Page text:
The way that the random dungeon finder has worked out in WoW is very similar to the end goal of the Public Quest - but with much of the random chance and logistic inconvenience taken out. Your group will have the right number of people and correct balance of classes for the content (though they may or may not be overgeared). You do not need to worry about travel, or even knowing where it is that you should be going (though this can be a problem when players die and don't know how to get back to the instance).

There may be no removing the social downsides of working with strangers in group content. I also maintain that the system should do a better job of maintaining difficulty by using appropriately geared players when possible - one random Old Kingdom group, a level 74 dungeon, ended up with a level 80 tank for some reason. When it comes to the actual goal of making group content accessible to players as they level, though, this system is a huge success.

7 comments:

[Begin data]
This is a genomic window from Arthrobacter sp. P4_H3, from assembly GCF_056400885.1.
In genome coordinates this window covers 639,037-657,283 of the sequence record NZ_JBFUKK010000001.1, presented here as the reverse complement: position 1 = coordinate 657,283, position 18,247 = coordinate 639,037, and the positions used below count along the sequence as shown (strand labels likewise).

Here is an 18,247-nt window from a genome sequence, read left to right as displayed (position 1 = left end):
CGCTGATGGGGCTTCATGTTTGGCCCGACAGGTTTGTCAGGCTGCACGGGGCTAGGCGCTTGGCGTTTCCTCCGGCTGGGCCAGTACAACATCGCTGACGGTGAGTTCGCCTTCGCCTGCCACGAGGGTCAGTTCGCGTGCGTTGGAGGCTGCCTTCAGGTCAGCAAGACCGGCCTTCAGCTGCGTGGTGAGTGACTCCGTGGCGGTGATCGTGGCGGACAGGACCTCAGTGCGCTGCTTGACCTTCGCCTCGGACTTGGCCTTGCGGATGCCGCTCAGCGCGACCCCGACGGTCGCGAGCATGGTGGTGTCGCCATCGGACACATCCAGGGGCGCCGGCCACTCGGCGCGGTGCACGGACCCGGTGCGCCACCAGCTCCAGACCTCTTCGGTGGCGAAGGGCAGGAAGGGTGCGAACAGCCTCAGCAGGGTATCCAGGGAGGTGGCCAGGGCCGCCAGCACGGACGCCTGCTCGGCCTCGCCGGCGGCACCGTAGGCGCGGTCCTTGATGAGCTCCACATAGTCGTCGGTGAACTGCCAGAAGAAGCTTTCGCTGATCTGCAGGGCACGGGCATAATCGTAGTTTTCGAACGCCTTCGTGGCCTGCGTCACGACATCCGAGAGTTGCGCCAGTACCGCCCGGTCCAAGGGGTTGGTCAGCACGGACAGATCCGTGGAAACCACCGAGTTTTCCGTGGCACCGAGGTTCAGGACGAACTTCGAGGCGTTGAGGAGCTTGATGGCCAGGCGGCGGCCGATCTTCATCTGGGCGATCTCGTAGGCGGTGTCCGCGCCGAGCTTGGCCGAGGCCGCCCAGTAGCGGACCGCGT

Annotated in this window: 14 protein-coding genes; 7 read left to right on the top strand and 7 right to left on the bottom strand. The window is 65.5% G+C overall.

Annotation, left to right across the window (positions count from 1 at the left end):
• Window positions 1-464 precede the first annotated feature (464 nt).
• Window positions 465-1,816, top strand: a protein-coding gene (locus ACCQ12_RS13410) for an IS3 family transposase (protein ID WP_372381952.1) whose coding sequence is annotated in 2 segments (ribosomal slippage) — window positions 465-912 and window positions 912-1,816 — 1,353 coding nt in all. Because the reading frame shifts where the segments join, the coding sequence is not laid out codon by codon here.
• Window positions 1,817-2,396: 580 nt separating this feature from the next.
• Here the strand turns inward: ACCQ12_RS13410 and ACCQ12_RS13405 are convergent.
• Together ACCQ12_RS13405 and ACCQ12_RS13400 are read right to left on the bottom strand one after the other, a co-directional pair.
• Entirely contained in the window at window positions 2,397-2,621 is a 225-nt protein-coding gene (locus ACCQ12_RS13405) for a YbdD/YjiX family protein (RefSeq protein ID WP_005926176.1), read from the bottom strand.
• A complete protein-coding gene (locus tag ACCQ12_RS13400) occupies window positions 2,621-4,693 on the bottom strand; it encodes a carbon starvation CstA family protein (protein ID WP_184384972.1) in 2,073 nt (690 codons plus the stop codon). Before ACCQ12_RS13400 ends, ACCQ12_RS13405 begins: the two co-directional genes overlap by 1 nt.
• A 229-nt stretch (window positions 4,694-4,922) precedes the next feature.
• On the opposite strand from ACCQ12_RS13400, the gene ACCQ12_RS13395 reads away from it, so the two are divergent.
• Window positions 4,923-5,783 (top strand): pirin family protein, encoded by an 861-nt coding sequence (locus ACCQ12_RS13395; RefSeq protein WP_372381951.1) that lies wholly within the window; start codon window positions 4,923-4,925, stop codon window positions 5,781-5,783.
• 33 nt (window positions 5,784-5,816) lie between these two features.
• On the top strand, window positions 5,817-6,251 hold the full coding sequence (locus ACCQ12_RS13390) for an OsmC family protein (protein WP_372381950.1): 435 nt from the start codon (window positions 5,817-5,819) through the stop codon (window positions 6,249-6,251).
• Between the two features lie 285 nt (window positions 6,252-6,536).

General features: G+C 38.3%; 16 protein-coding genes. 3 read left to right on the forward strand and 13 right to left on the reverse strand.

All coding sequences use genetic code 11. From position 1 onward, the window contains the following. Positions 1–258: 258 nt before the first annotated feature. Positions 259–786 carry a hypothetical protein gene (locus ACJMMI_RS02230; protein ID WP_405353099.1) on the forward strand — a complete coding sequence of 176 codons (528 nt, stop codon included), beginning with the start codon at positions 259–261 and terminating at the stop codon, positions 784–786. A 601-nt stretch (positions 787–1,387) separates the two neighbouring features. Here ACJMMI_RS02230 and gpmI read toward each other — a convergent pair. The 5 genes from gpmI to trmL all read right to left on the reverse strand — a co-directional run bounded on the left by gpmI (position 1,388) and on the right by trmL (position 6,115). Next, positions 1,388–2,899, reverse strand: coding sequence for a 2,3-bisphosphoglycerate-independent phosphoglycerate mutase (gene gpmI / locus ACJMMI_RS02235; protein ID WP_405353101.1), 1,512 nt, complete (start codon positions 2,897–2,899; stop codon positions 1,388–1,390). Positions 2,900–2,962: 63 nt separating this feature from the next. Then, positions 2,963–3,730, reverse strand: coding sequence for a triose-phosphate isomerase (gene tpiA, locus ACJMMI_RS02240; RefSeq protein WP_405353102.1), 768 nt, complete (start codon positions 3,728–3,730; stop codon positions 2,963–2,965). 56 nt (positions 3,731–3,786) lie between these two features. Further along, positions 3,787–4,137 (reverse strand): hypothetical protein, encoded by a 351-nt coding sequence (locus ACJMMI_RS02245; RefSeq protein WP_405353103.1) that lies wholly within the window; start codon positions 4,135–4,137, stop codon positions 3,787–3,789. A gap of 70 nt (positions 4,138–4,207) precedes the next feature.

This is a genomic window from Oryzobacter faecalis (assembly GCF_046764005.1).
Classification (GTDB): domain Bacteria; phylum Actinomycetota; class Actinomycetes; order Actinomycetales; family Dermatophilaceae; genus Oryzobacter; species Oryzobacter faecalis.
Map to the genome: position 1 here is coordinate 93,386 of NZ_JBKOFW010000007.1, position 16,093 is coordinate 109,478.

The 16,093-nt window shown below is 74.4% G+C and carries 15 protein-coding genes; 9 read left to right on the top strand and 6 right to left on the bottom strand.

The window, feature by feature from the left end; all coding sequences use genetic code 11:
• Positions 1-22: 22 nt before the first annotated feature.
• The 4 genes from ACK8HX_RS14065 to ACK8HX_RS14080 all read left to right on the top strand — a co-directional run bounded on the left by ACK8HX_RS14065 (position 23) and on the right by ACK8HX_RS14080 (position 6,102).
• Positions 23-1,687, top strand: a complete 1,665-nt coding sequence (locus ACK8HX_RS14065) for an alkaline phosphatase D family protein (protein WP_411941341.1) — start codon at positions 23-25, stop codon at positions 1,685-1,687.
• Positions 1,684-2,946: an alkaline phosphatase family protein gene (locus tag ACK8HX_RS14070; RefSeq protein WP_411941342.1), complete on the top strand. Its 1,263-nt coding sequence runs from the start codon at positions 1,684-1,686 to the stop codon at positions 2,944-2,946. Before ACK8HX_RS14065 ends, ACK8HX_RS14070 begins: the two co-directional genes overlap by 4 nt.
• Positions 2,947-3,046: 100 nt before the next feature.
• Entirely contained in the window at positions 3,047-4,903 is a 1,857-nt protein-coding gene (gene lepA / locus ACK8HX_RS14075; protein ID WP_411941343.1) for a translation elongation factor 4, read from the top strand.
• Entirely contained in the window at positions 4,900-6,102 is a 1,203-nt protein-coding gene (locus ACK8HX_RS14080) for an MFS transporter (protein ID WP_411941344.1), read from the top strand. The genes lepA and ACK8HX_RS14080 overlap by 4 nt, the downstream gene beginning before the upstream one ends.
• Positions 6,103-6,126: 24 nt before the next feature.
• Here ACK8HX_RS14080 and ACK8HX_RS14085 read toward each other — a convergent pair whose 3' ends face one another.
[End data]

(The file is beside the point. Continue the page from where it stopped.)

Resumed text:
Yeebo said...

If I do try WoW out again between now and Cataclysm, it would be to level a character 1-60 largely in instances using the Dunegeon finder. I'd say I have cleared less than half the leveling instances in WoW (at least at an appropriate level), and it would be fun to see some of the ones I missed.

Klepsacovic said...

In the case of the tank, it could be that he'd intentionally picked it (the level range is wide) or he'd picked a regular random and that happened to be the first in queue.

I'd like to see the cross-server aspect removed at 80. There should be enough people by then, what with everyone chasing badges.

Green Armadillo said...

@Klep: I have mixed feelings about the cross server portion of things. On the one hand, it would be great to have a bit less anonymity. Same server grouping would also offer a great way to get to know other players on your server, and get invited to a guild if you're on the market.

On the downside, I'm less convinced that the numbers will be there without the cross-server aspect. In particular, I could see longer queues on less-well-populated factions, and it might paradoxically be DIFFICULT to get a group in prime time if most of the level capped players are raiding instead of running 5-mans.

The entire system ceases to be usable for me if queue times start hitting an hour, because you still need time after you get the group to actually run the dungeon. I can see an argument against extending the dungeon finder to raids, though - five man content would remain available for the quick PVE fix, while quick and easy entry level raids serve as a more community-based activity.